Book review: Upright Women Wanted by Sarah Gailey

Futuristic westerns in a dystopian future are a dime a dozen, and this one does not stand out.  The novella is very expertly written and provides for some pleasant reading, but wastes its potential for worldbuilding and character development and brings very little new to the table.  Still, it leaves a tantalizing glimpse into a world I’d like to read more about.

After Esther witnesses her best friend and lover hanged for harboring unauthorized literature, she runs away from her father and potential arranged marriage, and hides in a wagon belonging to librarians who are passing through.  Librarians are treated as a nigh religious order that distributes approved literature along the frontier, in a near future American great plains where people reverted to a Wild West culture.  With that culture comes a strict moral code, which would not abide any deviation from social norms.  The librarians help to preserve the code by offering only media that had passed through the hands of censors.

Esther, being a lesbian, would rather live the monastic life of librarians than marry a man.  To her great surprise, however, once she is discovered she finds out that none of the librarians in the caravan is straight.  They reluctantly agree to take her on, until they reach the relative safety of Utah.  Along the way, they are joined by three more women, but an ambush by a posse of lawmen reveals that one of the new women is a wanted assassin.  Dispatching of the ambushers and then of another group of men guarding the border, the librarians break into Utah.  Esther learns that the librarians are actually subverting the society with forbidden literature, and in rare cases they assassinate key government people.  She is accepted as an assistant, and the book ends with her and her new girlfriend taking over the caravan for future adventures.

The most interesting and frustrating thing about this book is the setting.  On one hand, we have an amalgamation of Hunger Games, The Handmaid’s Tale, a western and visuals from fantasy literature and video games.  On the other, the glimpses are very short and shallow.  We don’t know why the US is in perpetual war, why all resources are so scarce or why the Great Plains turned into a desert.  Was there climate change?  Or a natural disaster?  The reader is also left in dark about how the societal changes came to pass.  There are enough books about dystopian puritanical America to fill a truck, but unlike most of them, this novella doesn’t touch on any explanations.  Then there is the entire idea of a resistance.  The librarians’ methods of fighting and how effective they are is completely unknown, and their only leader that is mentioned remains an enigma.  We don’t know of their history, motives or ultimate goals.  Are they trying to overthrow the government?  Carve out a safe heaven for refugees?  Is Utah, where they are based, threatened by the rest of the US?  All conflicts in the book are handled the same way: as a given fact, not to worry about.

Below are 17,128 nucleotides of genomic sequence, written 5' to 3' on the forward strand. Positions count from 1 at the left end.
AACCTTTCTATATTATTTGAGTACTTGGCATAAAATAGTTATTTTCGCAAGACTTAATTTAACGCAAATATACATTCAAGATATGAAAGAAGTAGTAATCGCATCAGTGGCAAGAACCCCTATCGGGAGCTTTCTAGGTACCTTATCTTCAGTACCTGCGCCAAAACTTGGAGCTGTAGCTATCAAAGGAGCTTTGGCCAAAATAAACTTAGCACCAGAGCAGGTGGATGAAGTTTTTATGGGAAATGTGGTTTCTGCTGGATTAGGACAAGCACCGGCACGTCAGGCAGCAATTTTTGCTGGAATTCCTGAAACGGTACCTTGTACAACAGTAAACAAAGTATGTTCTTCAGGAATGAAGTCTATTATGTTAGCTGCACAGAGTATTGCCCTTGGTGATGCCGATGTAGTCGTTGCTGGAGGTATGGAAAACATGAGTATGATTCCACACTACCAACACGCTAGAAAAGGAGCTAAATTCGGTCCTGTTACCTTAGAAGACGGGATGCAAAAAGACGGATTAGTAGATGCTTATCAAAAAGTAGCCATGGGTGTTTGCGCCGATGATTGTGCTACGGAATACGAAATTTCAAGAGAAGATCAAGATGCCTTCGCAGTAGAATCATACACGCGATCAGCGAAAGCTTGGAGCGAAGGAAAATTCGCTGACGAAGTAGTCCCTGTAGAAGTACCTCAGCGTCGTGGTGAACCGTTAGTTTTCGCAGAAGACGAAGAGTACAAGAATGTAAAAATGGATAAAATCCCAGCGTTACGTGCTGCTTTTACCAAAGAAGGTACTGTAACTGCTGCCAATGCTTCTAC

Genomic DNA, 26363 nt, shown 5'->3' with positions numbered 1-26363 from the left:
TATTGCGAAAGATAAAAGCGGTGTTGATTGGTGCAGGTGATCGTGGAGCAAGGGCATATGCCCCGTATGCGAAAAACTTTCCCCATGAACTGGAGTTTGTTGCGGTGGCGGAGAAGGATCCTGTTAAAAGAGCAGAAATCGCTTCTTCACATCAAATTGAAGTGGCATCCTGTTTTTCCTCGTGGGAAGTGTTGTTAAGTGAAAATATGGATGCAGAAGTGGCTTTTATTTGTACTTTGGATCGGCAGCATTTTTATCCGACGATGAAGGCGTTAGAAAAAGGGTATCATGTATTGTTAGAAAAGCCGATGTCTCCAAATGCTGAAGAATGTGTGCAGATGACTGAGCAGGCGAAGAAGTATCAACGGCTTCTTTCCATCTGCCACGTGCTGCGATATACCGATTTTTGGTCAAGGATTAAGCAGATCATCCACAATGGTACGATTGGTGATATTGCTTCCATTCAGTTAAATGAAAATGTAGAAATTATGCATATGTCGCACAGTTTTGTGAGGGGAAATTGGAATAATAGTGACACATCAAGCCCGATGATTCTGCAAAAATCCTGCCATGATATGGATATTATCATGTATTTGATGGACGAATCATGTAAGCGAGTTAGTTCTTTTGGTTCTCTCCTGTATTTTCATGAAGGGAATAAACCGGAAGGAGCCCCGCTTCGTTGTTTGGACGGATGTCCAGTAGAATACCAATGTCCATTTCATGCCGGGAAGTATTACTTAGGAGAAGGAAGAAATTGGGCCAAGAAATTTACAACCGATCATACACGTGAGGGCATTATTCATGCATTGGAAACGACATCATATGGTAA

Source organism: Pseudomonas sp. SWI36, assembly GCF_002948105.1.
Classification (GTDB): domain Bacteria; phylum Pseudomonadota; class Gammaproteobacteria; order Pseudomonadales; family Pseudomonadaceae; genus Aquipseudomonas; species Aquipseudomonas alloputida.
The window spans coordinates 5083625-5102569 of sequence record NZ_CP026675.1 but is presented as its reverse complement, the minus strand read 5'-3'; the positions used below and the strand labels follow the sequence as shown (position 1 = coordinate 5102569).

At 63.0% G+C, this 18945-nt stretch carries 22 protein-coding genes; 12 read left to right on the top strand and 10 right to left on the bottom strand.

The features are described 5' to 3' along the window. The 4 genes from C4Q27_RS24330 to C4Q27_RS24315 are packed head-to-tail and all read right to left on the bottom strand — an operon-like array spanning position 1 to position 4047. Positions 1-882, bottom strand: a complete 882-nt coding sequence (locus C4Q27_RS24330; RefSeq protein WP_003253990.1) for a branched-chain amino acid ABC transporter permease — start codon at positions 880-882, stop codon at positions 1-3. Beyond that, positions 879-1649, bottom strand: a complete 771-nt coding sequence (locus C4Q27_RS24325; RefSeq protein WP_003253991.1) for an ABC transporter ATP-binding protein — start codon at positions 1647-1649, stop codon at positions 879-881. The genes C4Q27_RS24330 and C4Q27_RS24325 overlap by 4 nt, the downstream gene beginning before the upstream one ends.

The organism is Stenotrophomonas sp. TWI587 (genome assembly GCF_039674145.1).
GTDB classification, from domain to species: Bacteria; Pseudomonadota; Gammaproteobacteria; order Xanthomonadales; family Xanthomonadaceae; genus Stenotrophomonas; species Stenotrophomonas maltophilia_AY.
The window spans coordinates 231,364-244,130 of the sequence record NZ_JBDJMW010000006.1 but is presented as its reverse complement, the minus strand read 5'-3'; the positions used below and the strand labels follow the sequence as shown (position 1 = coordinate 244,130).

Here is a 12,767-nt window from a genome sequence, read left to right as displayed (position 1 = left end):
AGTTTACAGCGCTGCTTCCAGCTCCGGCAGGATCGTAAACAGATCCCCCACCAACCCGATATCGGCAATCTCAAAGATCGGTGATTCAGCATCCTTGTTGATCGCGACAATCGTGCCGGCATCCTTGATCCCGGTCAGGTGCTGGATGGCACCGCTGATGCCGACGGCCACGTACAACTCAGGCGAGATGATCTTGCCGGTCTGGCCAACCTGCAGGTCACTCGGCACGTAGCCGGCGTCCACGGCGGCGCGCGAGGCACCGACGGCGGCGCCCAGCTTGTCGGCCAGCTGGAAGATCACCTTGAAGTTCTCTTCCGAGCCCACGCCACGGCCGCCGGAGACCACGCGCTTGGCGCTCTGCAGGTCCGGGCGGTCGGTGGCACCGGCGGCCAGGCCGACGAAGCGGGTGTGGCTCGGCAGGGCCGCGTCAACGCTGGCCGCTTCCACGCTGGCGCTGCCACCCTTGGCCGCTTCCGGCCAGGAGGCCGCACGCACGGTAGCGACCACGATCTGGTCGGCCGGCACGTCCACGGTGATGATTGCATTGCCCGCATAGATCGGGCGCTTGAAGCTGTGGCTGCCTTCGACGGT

Speaking of the librarians, my biggest gripe about the book is how overpowered they seem.  They defeat two attacks by professional killers with only a single injury.  The author actually brushes away most of the combat and focuses on Esther, who fares much better than the scared domesticated girl she actually is.  This takes away any tension the book would otherwise have held.  Not for a second did I fear for the protagonist or any of her friends.

An unexpected benefit of the lack of tension was that this novella reads as a pleasant travelogue.  The characters may have had a few difficulties, but they could be brushed aside with a chuckle.  They traveled through a desolate wasteland, which the author described in precious few places, but most importantly they had fun on their road trip.  In this regard, the book wasn’t all that bad.  Coupled with very professional and polished writing, if one approached this novella as a diary of travel in a strange country, he or she would be pleased with the title.

For fans of speculative fiction, however, this title has precious little to offer.  It’s full of wasted potential, as if the author was afraid to make more forceful choices, such as focusing on one element of the worldbuilding and exploring it in depth.  Making the adventure more dramatic would have helped as well.  As it stands, this is a perfectly passable short book with a perfectly unremarkable content.

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